There have also been reports of patients dying or suffering serious complications from long-term intravenous antibiotic therapy at the hands of so-called Lyme Literate Medical Doctors. Whilst some such doctors are practicing responsible evidence-based medicine, in many cases it appears that inappropriate and downright dangerous treatments are provided for patients at significant cost, both financially and in terms of health. Long-term antibiotic use has been shown to lead to fatal blood infections, the creation of antibiotic-resistant bacteria (‘superbugs’), serious adverse reactions in patients, and C.difficile diarrhoea in some.
The Battle with the IDSA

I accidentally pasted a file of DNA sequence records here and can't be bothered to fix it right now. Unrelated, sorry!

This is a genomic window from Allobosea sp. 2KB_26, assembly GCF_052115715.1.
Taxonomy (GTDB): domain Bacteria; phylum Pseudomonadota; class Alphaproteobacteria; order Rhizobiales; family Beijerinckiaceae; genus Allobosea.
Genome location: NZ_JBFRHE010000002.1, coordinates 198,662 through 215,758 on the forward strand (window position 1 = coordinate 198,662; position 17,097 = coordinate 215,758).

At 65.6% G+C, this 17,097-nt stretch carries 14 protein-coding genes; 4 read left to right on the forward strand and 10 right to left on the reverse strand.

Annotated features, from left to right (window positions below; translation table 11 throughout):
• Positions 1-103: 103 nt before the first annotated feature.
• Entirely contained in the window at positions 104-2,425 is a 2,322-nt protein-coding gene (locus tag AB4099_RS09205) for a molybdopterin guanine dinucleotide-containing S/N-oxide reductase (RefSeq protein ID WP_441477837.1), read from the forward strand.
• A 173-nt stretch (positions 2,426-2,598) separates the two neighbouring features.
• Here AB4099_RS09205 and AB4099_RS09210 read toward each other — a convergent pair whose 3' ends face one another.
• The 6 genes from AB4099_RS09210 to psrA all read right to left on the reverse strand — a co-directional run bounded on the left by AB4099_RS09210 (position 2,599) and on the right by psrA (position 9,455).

The reluctance of medical authorities and institutions such as the Infectious Diseases Society of America (IDSA) to recognize the existence of Chronic Lyme disease has angered Lyme advocates for many years with the Connecticut Attorney General Richard Blumenthal actually using his political influence to start an antitrust investigation against the IDSA in 2006. The basis of this investigation was a feeling in the Lyme disease community that the IDSA’s guidelines failed to consider divergent medical opinions and that the authors of the guidelines had conflicts of interest. The IDSA agreed to have the guidelines reviewed by an independent panel of scientists certified free of any conflicts of interest and the guidelines were unanimously approved by the panel in 2010. There are, however, those who claim that the ‘independent’ panel also had vested interests in the outcome of the review, thus invalidating the whole process.